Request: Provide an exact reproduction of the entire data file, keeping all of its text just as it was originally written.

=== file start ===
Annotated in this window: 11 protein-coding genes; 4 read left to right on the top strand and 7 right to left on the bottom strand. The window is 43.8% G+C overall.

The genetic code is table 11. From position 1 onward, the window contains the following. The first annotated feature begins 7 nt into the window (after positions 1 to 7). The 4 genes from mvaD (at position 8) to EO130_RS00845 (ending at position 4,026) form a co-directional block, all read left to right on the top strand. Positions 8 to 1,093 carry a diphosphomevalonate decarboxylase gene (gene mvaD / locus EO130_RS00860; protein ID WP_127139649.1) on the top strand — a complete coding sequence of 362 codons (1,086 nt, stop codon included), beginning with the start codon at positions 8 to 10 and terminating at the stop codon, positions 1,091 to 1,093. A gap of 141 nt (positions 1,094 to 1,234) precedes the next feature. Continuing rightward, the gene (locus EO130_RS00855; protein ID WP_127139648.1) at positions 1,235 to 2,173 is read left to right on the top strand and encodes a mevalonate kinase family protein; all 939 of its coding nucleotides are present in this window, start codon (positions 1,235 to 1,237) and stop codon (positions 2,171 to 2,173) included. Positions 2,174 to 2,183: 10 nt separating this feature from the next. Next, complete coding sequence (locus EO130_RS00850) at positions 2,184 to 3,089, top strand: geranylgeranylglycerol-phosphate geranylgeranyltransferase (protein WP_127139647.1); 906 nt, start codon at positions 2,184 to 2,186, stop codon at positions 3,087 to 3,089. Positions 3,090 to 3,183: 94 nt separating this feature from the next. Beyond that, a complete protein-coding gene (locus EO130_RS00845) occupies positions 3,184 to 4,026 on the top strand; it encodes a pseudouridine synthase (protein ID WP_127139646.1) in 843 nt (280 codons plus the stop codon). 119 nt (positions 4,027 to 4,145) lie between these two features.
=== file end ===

Annotated in this window: 11 protein-coding genes; 4 read left to right on the top strand and 7 right to left on the bottom strand. The window is 43.8% G+C overall.

The genetic code is table 11. From position 1 onward, the window contains the following. The first annotated feature begins 7 nt into the window (after positions 1 to 7). The 4 genes from mvaD (at position 8) to EO130_RS00845 (ending at position 4,026) form a co-directional block, all read left to right on the top strand. Positions 8 to 1,093 carry a diphosphomevalonate decarboxylase gene (gene mvaD / locus EO130_RS00860; protein ID WP_127139649.1) on the top strand — a complete coding sequence of 362 codons (1,086 nt, stop codon included), beginning with the start codon at positions 8 to 10 and terminating at the stop codon, positions 1,091 to 1,093. A gap of 141 nt (positions 1,094 to 1,234) precedes the next feature. Continuing rightward, the gene (locus EO130_RS00855; protein ID WP_127139648.1) at positions 1,235 to 2,173 is read left to right on the top strand and encodes a mevalonate kinase family protein; all 939 of its coding nucleotides are present in this window, start codon (positions 1,235 to 1,237) and stop codon (positions 2,171 to 2,173) included. Positions 2,174 to 2,183: 10 nt separating this feature from the next. Next, complete coding sequence (locus EO130_RS00850) at positions 2,184 to 3,089, top strand: geranylgeranylglycerol-phosphate geranylgeranyltransferase (protein WP_127139647.1); 906 nt, start codon at positions 2,184 to 2,186, stop codon at positions 3,087 to 3,089. Positions 3,090 to 3,183: 94 nt separating this feature from the next. Beyond that, a complete protein-coding gene (locus EO130_RS00845) occupies positions 3,184 to 4,026 on the top strand; it encodes a pseudouridine synthase (protein ID WP_127139646.1) in 843 nt (280 codons plus the stop codon). 119 nt (positions 4,027 to 4,145) lie between these two features.